The defendant raises a special defense in which he alleges that the plaintiff failed to comply with paragraph 19. The plaintiff submitted a copy of a notice of default letter sent to the defendant by the plaintiff's predecessor in interest. The letter is dated July 6, 1994. The defendant does not claim that he did not receive this letter. Upon review, the court concludes that the letter complies with the mandates of paragraph 19 in that it notifies the defendant: (a) of the default; (b) of the actions he may take to cure the default; (c) of the possibility of acceleration and foreclosure; (d) of the defendant's right to reinstate after acceleration; and (e) of the defendant's right to assert certain defenses in a court proceeding.

Nevertheless, an issue remains as to whether the defendant was given thirty days to cure default, as mandated by paragraph 19. In opposing the motion for summary judgment, the defendant argues that the letter is ambiguous as to the commencement of the thirty day period within which he could cure the default. The defendant argues that "thirty days from the date of this letter" could be construed as thirty days from: (1) the date the letter was drafted; (2) the date the letter was postmarked; or (3) the date the letter was received. The plaintiff contends that the letter explicitly states that the defendant could have cured the default by remitting the amount stated in the letter "within thirty (30) days from the date of this letter." Thus, the plaintiff contends that the "date of this letter: is the date stated in the letter (July 6, 1994).

In Fortune Savings Bank v. Thibodeau, Superior Court, Judicial District of New Haven at New Haven, Docket No. 330358 (November 17, 1992, Vertefeuille, J.), a case relied on by the defendant, the court addressed the issue of whether the notice of acceleration given to a mortgagor was adequate in light of the requirements stated in the subject mortgage deed. The language of the mortgage deed in Thibodeau is identical to the language in paragraph 19 of the present mortgage deed. In Thibodeau, the notice sent to the mortgagor stated only that "this is your thirty (30) day notice to reinstate your loan," without stating when the thirty day period began to run. Thus, the court in Thibodeau found that the notice was insufficient because it did not state a specific, "clear and unequivocal" date by which the default could be cured. The court reasoned that the notice was not clear as to whether the thirty day period ran from the date of mailing or the date of receipt. Thus, the court precluded the plaintiff from seeking foreclosure due to the insufficient notice of default.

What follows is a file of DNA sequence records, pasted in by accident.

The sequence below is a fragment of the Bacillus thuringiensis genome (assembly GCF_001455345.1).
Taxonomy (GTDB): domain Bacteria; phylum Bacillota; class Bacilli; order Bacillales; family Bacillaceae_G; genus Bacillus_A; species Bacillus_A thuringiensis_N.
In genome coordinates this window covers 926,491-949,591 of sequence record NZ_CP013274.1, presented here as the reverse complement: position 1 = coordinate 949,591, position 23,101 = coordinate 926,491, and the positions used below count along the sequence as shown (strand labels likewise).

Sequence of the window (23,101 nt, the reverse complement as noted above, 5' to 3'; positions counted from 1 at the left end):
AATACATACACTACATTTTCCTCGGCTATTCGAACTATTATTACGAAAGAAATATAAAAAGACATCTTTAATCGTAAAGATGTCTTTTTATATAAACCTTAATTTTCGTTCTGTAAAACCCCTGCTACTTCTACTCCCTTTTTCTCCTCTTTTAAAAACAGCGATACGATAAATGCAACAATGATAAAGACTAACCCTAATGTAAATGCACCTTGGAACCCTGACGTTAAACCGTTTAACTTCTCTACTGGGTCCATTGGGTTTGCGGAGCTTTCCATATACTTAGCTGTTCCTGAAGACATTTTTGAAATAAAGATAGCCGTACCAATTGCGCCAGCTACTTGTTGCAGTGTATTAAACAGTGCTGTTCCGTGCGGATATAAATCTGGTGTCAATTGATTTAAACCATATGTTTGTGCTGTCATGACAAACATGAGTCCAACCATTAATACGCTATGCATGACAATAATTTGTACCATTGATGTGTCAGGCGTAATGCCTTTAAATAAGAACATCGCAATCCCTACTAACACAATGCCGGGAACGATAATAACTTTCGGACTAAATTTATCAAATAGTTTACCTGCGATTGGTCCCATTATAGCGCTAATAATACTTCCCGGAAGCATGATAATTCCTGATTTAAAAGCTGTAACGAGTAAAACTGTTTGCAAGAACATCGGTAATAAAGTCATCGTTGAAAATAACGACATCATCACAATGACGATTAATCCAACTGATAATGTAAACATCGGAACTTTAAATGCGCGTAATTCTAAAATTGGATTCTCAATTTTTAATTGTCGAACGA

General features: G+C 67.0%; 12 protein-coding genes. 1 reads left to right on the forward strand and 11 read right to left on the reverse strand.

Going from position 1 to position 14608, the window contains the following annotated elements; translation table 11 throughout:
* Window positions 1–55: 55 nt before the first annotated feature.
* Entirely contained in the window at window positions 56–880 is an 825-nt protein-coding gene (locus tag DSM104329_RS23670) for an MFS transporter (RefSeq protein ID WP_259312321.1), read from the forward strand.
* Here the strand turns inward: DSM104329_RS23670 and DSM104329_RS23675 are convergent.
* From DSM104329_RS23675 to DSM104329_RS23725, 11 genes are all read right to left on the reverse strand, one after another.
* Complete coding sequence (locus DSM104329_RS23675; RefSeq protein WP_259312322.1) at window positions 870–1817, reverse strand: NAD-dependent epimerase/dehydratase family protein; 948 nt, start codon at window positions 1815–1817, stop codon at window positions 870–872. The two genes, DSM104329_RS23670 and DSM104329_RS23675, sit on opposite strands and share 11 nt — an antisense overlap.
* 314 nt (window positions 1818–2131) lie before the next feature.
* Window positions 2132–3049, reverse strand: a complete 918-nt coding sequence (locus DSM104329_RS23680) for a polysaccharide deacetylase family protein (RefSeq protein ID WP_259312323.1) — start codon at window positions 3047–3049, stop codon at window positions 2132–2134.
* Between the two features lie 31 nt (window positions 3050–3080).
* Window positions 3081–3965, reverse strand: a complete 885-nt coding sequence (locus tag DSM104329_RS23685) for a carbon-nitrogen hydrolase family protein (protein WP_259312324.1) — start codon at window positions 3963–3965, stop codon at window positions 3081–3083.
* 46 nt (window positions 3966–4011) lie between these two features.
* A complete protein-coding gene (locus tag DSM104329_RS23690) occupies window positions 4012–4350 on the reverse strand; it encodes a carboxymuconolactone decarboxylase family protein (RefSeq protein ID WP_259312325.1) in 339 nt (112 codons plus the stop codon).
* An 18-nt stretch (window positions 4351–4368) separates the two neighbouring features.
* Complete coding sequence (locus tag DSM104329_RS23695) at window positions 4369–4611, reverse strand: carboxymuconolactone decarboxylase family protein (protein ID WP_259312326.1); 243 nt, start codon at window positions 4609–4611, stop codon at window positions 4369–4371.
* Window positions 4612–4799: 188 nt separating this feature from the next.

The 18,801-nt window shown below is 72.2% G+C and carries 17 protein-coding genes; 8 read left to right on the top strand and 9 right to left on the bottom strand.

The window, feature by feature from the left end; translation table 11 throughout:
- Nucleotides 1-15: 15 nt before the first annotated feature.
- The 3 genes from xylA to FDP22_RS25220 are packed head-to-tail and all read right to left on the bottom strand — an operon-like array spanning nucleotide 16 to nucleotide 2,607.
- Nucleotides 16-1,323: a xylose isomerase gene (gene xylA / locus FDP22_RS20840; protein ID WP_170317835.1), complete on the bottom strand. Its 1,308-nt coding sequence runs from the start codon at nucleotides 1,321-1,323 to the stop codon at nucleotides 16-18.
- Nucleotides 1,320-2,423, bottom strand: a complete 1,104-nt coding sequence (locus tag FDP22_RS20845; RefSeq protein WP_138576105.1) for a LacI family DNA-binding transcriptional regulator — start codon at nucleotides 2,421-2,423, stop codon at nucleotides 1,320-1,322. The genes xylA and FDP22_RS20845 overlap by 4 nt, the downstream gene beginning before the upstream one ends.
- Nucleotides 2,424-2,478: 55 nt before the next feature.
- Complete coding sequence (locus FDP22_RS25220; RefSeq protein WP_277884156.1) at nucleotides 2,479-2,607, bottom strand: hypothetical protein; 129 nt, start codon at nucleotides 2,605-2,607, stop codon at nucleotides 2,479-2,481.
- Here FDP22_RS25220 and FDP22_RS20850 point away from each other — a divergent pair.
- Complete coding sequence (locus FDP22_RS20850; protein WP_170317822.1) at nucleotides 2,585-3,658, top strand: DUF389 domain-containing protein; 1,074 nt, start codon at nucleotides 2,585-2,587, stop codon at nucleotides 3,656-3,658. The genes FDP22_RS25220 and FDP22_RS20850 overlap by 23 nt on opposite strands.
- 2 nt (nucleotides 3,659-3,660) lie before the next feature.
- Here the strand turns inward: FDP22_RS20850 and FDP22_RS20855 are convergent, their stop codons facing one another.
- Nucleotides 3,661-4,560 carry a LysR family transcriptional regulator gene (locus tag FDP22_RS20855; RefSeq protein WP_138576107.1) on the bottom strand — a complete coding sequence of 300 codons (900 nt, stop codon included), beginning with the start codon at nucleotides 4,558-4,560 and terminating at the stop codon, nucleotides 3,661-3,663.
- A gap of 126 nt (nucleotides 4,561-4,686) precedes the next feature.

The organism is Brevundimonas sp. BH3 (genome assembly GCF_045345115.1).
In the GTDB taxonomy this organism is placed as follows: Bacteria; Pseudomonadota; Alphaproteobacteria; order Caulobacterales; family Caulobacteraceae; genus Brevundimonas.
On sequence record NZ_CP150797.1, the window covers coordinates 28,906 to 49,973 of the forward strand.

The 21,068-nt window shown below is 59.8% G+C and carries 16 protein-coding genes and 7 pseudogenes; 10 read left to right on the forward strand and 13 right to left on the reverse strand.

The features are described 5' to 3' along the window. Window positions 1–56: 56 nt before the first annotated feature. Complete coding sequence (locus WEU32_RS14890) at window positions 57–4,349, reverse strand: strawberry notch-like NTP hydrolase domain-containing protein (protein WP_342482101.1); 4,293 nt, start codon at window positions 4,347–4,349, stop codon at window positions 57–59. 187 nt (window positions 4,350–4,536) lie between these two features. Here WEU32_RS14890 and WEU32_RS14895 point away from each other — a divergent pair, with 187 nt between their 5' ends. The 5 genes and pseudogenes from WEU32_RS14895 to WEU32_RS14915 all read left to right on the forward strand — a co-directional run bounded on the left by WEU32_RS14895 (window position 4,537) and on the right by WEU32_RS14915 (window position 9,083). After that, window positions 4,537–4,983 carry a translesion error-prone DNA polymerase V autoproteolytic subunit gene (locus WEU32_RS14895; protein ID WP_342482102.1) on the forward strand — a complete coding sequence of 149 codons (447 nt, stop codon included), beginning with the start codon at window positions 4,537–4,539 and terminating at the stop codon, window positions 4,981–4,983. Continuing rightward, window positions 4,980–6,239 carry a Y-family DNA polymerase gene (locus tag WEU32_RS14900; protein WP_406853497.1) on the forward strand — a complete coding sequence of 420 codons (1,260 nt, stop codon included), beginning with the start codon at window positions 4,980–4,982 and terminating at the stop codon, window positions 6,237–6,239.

In the present case, the notice given by the plaintiff to the defendant differs significantly from the notice given in Thibodeau in that the notice in the present case clearly and unequivocally states that the thirty day period began to run "thirty (30) days from the date of this letter." In Source One Mortgage Services v. Schwartz, Superior Court, Judicial District of Middlesex, Docket No. 68700 (December 5, 1994, Aurigemma, J.) the court was presented with a mortgage deed that contained a "paragraph 19" which was similar to the present paragraph 19. In that case, the plaintiff sent the defendants a letter dated August 4, 1992 which stated that payment had to be received by September 4, 1992 in order to cure the default. The court held that the default notice substantially complied with the thirty day requirement contained in the mortgage deed.

The court concludes that the default notice in the present case is not ambiguous as to the date that the thirty day period began to run. While the letter does not state that the defendant had until August 6, 1994 (i.e., thirty days from July 6, 1994) to cure the default, the notice, in stating that the defendant had thirty days from the date of the letter (i.e., thirty days from July 6, 1994) to cure the default, was sufficiently clear and unambiguous so as to properly advise the defendant of his rights. Thus, the court finds that the plaintiff substantially complied with the notice requirements stated in paragraph 19 of the mortgage deed.

Accordingly, because there are no genuine issues of material fact with respect to the defendant's default, and because the notice of default given by the plaintiff to the defendant was sufficient, the court grants the plaintiff's motion for summary judgment.